So what does this mean in "California terms?" In the House delegation, the current split is 39 D. 14 R. 2019 will be 44 D, 8 R and CA 39 still undecided--a pickup of 5 seats. In the Assembly it was 55 D 25 R and will now be 58 D, 20 R and if AD 16 and AD 38 go D, that will give them 60 seats, 3 more than a 2/3 super-majority. In the State Senate, it was 26 D, 14 R. With all the races decided Ds will hold 28 (one more than super-m) Rs 12.
- Vote-by-mail: 2,789,236
- Provisional: 1,030,487
- Conditional Voter Registration Provisional: 56,258
- Other (i.e. damaged): 69,923
- Total: 3,945,274
And with a new Governor, what can merit-shop contractors expect? Here is a top ten.
- Governor Newsom is a relative unknown and untested political leader. Brown came into office with a considerable resume of government experience (30+ years) Newsom spent 8 years as SFO mayor and 8 more as LtG - a job he once said he spent no more than 1 day a week performing. He is regarded as "a national progressive figure who was a prominent early advocate for same sex marriage, universal healthcare, and the legalization of cannabis." He will almost certainly rely upon the building trades unions for advice and perhaps senior leadership in his administration as Gray Davis did. Ann O'Leary, a former top adviser to Hillary Clinton with an emphasis in children and family policy, will serve as chief of staff. The choice potentially signals that Newsom will prioritize the expansion of early childhood education, a proposal he emphasized in the final days of his campaign above other key issues. Capitol veteran Ana Matosantos, who worked as director of finance for Govs. Jerry Brown and Arnold Schwarzenegger, will be the cabinet secretary, coordinating between Newsom's office and the dozens of agencies and departments that make up the state government.
- Dynamex California business will seek some solution to the case and the new ABC test imposed by the SCOC. Organized labor is sure to oppose. Will Newsom, a former "entrepreneur," side with business or with labor?
- Arbitration in employment. While federal law is quite clearly pre-emptive, labor will surely deliver a new prohibition on arbitration agreements in employment contracts.
- More #MeToo legislation. Newsom and his wife have been staunch supporters of the movement and you can bet additional legislation will be sent to Newsom next year.
- Pay equity. While California has some of the strongest pay equity mandates, Democrats believe that if a little law is good, a lot of law is better.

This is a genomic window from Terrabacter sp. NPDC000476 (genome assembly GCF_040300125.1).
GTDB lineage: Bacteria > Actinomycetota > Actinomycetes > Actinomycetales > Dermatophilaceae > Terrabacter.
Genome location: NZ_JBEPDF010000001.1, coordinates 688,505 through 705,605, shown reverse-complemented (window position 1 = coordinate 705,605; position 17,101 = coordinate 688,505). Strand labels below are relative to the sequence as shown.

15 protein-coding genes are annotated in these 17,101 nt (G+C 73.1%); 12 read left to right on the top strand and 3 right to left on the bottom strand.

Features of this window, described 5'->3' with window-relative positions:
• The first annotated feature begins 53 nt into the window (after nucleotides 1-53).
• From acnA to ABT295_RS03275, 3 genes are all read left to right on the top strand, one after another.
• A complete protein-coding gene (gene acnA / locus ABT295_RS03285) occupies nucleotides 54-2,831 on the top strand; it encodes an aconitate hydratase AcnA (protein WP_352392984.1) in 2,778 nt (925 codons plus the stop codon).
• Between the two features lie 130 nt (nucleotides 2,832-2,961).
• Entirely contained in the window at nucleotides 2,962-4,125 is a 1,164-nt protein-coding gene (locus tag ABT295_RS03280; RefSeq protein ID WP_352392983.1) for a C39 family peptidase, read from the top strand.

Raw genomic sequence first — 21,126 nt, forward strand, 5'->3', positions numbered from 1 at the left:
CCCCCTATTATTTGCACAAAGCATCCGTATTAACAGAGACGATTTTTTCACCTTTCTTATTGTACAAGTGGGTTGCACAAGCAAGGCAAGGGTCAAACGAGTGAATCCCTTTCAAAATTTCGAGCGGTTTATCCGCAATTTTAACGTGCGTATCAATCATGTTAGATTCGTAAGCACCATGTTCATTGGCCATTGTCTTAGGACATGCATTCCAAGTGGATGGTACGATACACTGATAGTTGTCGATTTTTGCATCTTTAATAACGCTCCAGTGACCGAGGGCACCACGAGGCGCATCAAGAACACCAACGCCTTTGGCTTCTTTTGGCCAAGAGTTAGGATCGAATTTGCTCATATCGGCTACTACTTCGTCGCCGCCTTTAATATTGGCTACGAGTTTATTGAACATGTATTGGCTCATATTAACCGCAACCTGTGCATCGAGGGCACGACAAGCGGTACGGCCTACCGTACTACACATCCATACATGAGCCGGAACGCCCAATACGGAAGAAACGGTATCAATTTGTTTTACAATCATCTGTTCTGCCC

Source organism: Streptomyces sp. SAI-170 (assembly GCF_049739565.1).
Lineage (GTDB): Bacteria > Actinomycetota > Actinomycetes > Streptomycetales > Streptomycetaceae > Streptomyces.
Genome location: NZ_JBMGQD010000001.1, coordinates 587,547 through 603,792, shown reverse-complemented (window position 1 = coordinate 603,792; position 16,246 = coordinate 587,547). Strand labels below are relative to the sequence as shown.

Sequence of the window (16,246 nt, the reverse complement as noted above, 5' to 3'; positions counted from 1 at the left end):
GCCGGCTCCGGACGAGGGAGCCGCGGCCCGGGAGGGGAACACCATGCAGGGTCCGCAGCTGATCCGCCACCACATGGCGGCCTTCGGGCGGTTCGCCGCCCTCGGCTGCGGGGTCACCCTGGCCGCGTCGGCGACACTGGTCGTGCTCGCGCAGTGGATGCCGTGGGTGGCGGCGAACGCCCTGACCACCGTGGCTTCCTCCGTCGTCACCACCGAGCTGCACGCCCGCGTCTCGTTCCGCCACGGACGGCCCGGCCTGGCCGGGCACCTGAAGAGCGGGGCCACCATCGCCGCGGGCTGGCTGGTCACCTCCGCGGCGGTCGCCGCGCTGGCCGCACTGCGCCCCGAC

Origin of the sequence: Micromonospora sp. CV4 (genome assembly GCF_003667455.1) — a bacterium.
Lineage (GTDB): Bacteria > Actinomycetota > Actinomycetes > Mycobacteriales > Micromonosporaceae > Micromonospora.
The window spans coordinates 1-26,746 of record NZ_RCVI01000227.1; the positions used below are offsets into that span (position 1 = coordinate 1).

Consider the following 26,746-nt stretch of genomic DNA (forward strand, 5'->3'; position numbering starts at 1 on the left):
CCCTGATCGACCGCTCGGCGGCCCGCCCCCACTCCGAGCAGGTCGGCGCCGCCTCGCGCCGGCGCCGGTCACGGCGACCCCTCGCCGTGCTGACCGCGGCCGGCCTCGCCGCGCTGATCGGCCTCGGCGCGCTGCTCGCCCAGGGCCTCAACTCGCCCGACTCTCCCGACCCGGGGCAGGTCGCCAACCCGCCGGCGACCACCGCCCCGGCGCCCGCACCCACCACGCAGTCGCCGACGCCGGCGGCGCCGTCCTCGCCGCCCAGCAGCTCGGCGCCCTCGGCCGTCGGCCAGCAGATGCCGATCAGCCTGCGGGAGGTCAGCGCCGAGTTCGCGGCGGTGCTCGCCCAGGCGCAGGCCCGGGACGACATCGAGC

- Workforce development. While California has extremely low unemployment levels, Democrats will want additional programs to train both unemployed and under employed, including some groups (like homeless and former prison inmates) with disproportionate employment rates.
- Housing. Voters passed two ballot measures on housing, one a bond measure and the second a reallocation of mental health dollars to improve housing for those with mental disabilities. Further, Newsom has stated he wants to develop 3.5 million new housing units by 2025. Beyond the logistical issues with this challenge, the building trades will undoubtedly insist that this work be, at a minimum, prevailing wage. Prevailing wage studies vary in how much they affect California residential construction costs.
- There is always the possibility that the BTs could seek to restrict the benefits components of PW calculations to "pursuant to a CBA" like SB 954 (industry advancement).
- STWF changes.
- Strengthening penalties for contractors who fail to use apprentices.
||Percent Cost Increase
||9% to 37%
|The California Institute for County Government
|National Center for Sustainable Transportation
|San Diego Housing Commission
|Smart Cities Prevail
*No cost impact, especially when taking into account increased worker productivity and savings from decreased public subsidies.
I have been accused of being the perennial voice of gloom and doom, or as my wife says "You can see the dark lining in any silver cloud," but one of my jobs is to anticipate the worst-case scenarios and prepare for them. With your help, and the help of all merit-shop contractors, we can remain a viable part of the construction industry in California. But hang on--it will be an interesting couple of years! And remember, the California Presidential Primary is just 14 months away!
 With apologies to Judith Viorst
 Incidentally five Democrats have formed committees to run for Ricardo Lara's safely Democratic seat (SD 33). Lara had a "safe ride," if he had lost the race for IC, he still would have been a State Senator! Bell City Councilmembers Ali Saleh and Ana Maria Quintana, both elected in a 2010 recall election that saw the Mayor and four council members ousted after a much-publicized corruption investigation, have formed committees, as have Lynwood City Councilman Jose Luis Solache, Long Beach 8th District City Councilman Al Austin, and Central Basin Municipal Water District member Leticia Vazquez-Wilson.